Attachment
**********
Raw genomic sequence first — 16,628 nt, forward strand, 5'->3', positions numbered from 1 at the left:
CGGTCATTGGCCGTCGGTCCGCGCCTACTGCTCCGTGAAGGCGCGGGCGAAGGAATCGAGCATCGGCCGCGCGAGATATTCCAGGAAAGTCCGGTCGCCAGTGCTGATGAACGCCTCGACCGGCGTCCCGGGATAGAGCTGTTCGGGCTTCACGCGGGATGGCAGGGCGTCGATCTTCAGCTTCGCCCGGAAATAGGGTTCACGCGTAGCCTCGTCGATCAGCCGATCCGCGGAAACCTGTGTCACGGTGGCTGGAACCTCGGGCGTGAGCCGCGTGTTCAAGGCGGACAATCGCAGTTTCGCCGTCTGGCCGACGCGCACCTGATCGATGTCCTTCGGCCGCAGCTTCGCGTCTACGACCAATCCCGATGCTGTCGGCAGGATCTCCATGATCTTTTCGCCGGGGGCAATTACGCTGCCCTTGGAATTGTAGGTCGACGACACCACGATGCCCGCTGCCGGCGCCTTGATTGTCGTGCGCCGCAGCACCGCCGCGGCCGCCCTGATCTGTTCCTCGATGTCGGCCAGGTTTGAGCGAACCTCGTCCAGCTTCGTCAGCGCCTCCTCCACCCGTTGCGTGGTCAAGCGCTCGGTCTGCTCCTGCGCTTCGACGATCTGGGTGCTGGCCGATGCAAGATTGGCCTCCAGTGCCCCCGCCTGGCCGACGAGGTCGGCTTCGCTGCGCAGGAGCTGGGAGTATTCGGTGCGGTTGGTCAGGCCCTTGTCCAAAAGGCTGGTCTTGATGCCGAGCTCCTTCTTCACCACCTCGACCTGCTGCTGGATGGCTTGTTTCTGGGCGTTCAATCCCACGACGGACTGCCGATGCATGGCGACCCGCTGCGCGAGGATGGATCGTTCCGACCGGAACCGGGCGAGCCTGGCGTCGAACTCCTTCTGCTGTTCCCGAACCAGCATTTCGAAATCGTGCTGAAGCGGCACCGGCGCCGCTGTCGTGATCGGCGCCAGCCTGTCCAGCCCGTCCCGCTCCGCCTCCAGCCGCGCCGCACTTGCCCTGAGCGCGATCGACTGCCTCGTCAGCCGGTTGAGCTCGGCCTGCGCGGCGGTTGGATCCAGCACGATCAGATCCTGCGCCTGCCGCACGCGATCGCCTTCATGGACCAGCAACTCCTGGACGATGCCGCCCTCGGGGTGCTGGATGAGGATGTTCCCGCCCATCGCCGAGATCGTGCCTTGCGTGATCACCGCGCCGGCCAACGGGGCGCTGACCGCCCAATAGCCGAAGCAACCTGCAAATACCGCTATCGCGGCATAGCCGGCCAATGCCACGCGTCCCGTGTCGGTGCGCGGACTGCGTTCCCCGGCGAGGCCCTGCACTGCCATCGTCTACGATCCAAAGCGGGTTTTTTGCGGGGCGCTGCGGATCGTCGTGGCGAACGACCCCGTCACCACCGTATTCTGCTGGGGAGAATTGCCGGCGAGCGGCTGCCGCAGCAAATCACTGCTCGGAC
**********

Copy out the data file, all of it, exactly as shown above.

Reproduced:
Raw genomic sequence first — 16,628 nt, forward strand, 5'->3', positions numbered from 1 at the left:
CGGTCATTGGCCGTCGGTCCGCGCCTACTGCTCCGTGAAGGCGCGGGCGAAGGAATCGAGCATCGGCCGCGCGAGATATTCCAGGAAAGTCCGGTCGCCAGTGCTGATGAACGCCTCGACCGGCGTCCCGGGATAGAGCTGTTCGGGCTTCACGCGGGATGGCAGGGCGTCGATCTTCAGCTTCGCCCGGAAATAGGGTTCACGCGTAGCCTCGTCGATCAGCCGATCCGCGGAAACCTGTGTCACGGTGGCTGGAACCTCGGGCGTGAGCCGCGTGTTCAAGGCGGACAATCGCAGTTTCGCCGTCTGGCCGACGCGCACCTGATCGATGTCCTTCGGCCGCAGCTTCGCGTCTACGACCAATCCCGATGCTGTCGGCAGGATCTCCATGATCTTTTCGCCGGGGGCAATTACGCTGCCCTTGGAATTGTAGGTCGACGACACCACGATGCCCGCTGCCGGCGCCTTGATTGTCGTGCGCCGCAGCACCGCCGCGGCCGCCCTGATCTGTTCCTCGATGTCGGCCAGGTTTGAGCGAACCTCGTCCAGCTTCGTCAGCGCCTCCTCCACCCGTTGCGTGGTCAAGCGCTCGGTCTGCTCCTGCGCTTCGACGATCTGGGTGCTGGCCGATGCAAGATTGGCCTCCAGTGCCCCCGCCTGGCCGACGAGGTCGGCTTCGCTGCGCAGGAGCTGGGAGTATTCGGTGCGGTTGGTCAGGCCCTTGTCCAAAAGGCTGGTCTTGATGCCGAGCTCCTTCTTCACCACCTCGACCTGCTGCTGGATGGCTTGTTTCTGGGCGTTCAATCCCACGACGGACTGCCGATGCATGGCGACCCGCTGCGCGAGGATGGATCGTTCCGACCGGAACCGGGCGAGCCTGGCGTCGAACTCCTTCTGCTGTTCCCGAACCAGCATTTCGAAATCGTGCTGAAGCGGCACCGGCGCCGCTGTCGTGATCGGCGCCAGCCTGTCCAGCCCGTCCCGCTCCGCCTCCAGCCGCGCCGCACTTGCCCTGAGCGCGATCGACTGCCTCGTCAGCCGGTTGAGCTCGGCCTGCGCGGCGGTTGGATCCAGCACGATCAGATCCTGCGCCTGCCGCACGCGATCGCCTTCATGGACCAGCAACTCCTGGACGATGCCGCCCTCGGGGTGCTGGATGAGGATGTTCCCGCCCATCGCCGAGATCGTGCCTTGCGTGATCACCGCGCCGGCCAACGGGGCGCTGACCGCCCAATAGCCGAAGCAACCTGCAAATACCGCTATCGCGGCATAGCCGGCCAATGCCACGCGTCCCGTGTCGGTGCGCGGACTGCGTTCCCCGGCGAGGCCCTGCACTGCCATCGTCTACGATCCAAAGCGGGTTTTTTGCGGGGCGCTGCGGATCGTCGTGGCGAACGACCCCGTCACCACCGTATTCTGCTGGGGAGAATTGCCGGCGAGCGGCTGCCGCAGCAAATCACTGCTCGGAC